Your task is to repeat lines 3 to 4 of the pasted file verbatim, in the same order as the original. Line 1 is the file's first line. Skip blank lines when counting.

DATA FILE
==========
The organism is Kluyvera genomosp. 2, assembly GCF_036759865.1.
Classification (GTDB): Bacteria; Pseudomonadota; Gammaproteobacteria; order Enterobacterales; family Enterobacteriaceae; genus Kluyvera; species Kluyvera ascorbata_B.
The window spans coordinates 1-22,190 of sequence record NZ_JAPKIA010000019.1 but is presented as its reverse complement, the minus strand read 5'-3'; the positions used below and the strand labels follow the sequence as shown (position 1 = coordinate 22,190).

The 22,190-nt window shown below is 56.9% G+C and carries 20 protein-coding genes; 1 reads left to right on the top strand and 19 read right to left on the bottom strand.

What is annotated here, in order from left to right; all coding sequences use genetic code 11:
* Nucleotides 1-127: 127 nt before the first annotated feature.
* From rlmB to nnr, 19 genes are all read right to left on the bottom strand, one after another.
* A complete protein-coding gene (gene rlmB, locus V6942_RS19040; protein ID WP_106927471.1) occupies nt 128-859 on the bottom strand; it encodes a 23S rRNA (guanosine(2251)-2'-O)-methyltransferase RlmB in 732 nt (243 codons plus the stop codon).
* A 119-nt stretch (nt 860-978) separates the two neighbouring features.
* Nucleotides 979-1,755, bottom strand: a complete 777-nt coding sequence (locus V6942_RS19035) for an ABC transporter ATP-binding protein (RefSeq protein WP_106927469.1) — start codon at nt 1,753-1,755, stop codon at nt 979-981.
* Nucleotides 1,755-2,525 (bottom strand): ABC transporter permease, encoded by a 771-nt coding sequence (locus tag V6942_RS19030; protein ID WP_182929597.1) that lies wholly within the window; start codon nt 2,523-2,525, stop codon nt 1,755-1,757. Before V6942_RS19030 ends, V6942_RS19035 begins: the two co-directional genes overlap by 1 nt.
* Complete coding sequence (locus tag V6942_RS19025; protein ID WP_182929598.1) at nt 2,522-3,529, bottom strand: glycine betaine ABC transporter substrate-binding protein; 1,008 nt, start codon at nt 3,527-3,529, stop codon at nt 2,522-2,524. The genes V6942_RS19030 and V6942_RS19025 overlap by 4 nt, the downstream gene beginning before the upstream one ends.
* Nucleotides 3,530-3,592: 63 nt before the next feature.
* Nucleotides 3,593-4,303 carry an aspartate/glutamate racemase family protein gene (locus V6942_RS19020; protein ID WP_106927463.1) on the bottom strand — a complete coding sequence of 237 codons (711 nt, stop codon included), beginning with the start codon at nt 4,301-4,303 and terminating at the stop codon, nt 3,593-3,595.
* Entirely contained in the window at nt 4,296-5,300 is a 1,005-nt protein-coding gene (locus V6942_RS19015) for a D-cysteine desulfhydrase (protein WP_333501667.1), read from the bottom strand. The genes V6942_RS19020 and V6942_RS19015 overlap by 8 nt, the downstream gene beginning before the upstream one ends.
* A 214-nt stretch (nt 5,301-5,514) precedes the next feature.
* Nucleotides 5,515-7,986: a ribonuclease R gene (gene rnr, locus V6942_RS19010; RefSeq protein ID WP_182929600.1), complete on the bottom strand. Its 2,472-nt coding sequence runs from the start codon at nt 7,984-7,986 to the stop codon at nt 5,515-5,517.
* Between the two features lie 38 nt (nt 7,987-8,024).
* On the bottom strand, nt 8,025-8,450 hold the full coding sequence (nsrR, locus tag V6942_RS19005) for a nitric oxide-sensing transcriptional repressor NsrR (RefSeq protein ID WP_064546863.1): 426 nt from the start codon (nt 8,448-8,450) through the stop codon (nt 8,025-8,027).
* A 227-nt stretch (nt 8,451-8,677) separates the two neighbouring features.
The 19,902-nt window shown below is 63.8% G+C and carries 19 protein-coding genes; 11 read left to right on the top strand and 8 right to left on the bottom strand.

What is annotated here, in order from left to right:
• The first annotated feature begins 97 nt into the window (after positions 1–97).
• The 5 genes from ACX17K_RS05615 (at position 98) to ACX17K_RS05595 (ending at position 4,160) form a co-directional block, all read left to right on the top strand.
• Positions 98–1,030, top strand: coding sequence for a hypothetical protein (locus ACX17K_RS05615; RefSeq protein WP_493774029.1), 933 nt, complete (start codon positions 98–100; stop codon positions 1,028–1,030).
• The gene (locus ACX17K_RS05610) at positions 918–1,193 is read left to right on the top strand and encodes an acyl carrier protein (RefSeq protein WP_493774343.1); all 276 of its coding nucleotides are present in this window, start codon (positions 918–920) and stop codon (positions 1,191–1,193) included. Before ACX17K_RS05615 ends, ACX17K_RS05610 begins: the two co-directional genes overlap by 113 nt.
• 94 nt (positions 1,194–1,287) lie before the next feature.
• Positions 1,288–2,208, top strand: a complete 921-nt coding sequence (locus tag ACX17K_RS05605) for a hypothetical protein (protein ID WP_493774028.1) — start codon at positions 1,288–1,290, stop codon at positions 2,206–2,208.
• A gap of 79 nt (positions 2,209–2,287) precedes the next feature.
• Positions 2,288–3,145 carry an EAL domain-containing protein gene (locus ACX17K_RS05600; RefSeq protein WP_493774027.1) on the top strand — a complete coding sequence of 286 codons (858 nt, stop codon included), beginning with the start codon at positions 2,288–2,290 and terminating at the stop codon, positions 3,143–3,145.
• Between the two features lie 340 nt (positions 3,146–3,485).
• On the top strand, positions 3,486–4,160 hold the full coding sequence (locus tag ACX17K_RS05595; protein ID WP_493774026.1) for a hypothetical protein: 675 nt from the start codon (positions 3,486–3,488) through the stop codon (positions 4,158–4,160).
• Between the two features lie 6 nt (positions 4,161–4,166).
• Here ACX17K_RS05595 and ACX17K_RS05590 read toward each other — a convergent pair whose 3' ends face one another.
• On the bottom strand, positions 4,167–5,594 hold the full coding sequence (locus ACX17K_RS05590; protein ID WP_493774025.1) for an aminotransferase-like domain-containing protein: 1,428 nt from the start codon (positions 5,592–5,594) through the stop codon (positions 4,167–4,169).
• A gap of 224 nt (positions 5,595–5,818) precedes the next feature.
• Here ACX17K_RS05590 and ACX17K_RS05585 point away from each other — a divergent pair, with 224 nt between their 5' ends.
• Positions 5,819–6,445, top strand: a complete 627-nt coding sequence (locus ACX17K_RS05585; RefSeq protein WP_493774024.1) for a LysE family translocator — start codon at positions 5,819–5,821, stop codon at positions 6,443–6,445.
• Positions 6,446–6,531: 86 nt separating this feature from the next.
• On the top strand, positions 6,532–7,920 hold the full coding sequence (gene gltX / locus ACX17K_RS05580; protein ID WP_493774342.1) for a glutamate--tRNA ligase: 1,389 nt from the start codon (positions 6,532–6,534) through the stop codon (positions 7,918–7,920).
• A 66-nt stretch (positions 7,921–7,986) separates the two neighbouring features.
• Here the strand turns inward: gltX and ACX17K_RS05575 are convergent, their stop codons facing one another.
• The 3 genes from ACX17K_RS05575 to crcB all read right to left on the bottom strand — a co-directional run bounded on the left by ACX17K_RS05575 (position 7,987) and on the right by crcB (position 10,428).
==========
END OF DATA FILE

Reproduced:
The window spans coordinates 1-22,190 of sequence record NZ_JAPKIA010000019.1 but is presented as its reverse complement, the minus strand read 5'-3'; the positions used below and the strand labels follow the sequence as shown (position 1 = coordinate 22,190).

The 22,190-nt window shown below is 56.9% G+C and carries 20 protein-coding genes; 1 reads left to right on the top strand and 19 read right to left on the bottom strand.